Extensive trail networks with fresh tracks show that deer are regularly using the area. Droppings show the same. Furthermore, rut sign, such as rubs and scrapes, showcase the volume of bucks on the property, and how much time they spend there during the pre-rut and rut.
Of course, to see deer during daylight hours, you need to be close to bedding areas. What deer need from a bedding area can change throughout the season, though. For example, in colder climates, deer tend to migrate toward solar (south-facing slopes) and thermal (stands of coniferous trees) bedding areas in winter.
While bedding areas can sometimes be seasonal, food sources are almost always are seasonal. Deer don’t eat the same things all the time. Knowing where each seasonal food source is located, and when it peaks, can help you predict where deer will be.
Of course, don’t forget about water. Deer especially migrate toward secluded, stagnant sources. Mature bucks tend to visit running water less often due to impaired hearing while drinking.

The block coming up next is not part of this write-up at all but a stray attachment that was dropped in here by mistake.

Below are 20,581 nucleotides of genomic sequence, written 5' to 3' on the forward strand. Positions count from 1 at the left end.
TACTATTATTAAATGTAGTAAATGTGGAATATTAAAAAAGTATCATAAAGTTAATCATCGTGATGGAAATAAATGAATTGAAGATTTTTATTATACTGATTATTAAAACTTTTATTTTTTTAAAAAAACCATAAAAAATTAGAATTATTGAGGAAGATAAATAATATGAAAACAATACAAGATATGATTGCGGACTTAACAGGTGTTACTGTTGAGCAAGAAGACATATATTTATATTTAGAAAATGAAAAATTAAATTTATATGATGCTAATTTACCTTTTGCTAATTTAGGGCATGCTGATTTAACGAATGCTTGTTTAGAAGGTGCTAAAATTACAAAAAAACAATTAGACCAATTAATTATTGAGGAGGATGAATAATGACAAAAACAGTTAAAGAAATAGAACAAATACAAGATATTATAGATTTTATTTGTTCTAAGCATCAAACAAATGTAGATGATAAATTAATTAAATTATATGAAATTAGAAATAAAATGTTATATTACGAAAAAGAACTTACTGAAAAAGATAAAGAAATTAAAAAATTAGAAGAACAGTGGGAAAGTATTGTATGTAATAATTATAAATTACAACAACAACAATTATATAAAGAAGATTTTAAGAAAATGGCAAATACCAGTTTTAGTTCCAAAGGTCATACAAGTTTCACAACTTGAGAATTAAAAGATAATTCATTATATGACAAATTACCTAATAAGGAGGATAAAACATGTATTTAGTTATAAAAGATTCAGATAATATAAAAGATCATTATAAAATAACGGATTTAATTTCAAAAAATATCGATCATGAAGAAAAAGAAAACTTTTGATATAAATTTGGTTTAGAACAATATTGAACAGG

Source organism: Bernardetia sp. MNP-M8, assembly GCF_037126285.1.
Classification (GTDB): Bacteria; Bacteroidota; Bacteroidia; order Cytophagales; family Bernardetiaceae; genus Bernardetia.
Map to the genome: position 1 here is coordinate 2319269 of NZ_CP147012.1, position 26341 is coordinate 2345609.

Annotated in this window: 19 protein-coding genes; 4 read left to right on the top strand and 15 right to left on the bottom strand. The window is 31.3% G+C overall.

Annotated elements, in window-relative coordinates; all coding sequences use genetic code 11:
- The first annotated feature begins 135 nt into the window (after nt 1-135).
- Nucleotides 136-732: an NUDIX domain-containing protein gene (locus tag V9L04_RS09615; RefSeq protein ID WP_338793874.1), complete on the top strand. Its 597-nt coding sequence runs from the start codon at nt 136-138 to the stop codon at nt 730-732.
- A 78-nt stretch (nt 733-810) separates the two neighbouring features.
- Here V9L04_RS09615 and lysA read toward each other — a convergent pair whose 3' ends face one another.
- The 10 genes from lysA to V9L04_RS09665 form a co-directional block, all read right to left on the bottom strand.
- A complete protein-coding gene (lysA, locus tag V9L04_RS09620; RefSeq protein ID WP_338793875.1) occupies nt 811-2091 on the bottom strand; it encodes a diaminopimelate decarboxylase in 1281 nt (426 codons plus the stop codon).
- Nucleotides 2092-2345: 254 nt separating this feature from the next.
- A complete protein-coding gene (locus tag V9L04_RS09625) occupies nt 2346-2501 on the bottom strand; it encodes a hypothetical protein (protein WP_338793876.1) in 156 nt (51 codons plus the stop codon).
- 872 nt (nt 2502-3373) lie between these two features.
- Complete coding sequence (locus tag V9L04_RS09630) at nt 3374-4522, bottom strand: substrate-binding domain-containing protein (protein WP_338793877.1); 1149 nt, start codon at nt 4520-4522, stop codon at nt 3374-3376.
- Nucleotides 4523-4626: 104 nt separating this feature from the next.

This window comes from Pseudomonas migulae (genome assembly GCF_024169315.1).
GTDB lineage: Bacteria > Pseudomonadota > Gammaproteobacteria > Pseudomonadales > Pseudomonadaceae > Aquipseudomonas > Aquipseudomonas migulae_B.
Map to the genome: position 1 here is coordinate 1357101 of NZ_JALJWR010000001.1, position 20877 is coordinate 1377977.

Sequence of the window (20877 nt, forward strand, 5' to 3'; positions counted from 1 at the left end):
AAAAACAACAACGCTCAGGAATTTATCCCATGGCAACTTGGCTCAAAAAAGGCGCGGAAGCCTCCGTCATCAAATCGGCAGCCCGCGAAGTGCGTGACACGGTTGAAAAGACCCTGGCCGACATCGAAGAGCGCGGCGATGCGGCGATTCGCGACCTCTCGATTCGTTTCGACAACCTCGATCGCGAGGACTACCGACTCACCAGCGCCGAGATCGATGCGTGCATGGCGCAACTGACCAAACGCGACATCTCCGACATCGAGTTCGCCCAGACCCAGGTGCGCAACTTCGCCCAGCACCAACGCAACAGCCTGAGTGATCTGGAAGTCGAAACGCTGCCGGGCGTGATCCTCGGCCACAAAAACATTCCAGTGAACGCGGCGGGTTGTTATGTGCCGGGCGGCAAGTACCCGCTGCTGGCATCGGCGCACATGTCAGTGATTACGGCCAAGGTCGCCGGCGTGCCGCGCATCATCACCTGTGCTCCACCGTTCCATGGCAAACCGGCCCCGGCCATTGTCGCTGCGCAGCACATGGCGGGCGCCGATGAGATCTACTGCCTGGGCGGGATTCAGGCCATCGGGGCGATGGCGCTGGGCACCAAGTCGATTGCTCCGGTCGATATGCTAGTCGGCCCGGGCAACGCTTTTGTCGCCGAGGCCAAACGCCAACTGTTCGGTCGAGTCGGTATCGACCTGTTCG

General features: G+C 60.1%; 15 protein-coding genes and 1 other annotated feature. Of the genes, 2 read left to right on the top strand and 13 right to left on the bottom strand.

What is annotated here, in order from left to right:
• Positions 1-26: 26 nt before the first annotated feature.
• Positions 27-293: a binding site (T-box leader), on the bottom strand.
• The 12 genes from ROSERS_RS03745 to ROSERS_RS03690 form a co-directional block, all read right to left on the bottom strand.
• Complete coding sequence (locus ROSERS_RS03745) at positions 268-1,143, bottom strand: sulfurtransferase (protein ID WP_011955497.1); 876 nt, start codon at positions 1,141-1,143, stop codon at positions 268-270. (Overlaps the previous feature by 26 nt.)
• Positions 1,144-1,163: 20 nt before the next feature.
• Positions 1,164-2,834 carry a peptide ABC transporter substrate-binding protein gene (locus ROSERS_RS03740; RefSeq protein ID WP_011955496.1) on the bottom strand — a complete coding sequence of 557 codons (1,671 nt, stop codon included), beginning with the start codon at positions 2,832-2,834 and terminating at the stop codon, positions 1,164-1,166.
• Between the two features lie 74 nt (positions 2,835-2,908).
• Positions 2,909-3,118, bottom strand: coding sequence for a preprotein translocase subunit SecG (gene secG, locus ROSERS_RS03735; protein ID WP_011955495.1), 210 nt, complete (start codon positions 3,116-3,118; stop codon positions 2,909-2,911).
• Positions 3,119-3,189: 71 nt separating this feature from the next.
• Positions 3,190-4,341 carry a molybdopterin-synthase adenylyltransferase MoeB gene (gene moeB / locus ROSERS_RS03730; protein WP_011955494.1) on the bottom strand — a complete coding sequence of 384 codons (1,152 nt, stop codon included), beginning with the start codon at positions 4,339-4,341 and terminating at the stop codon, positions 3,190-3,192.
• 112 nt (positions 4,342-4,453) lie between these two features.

As you conduct in-the-field scouting efforts, post trail cameras in areas of significant interest. Consider placing these over mock scrapes in strategic areas to capture images and that create good shot opportunities. And remember to record all your scouting discoveries, and deployed gear, in your HuntStand app. The app allows you to save trail camera photos at each of your camera sites. By establishing multiple camera sites and saving images, you’ll start to notice patterns on general deer activity and patterns for specific bucks. The goal here all depends on what you’re trying to achieve during a season. If you’re hoping to simply tag a deer or two, then target high traffic travel corridors or feeding areas with your cameras and pay attention to when deer are showing up in the daytime. If you’re hunting for mature bucks, you’ll have to be more aggressive with your camera work, targeting trails coming out of thick, secluded bedding areas. Then you’ll want to narrow your search to areas that are seeing the most deer activity. Match the trail camera activity with the weather data on HuntStand to get a full picture of when and how deer are using the property.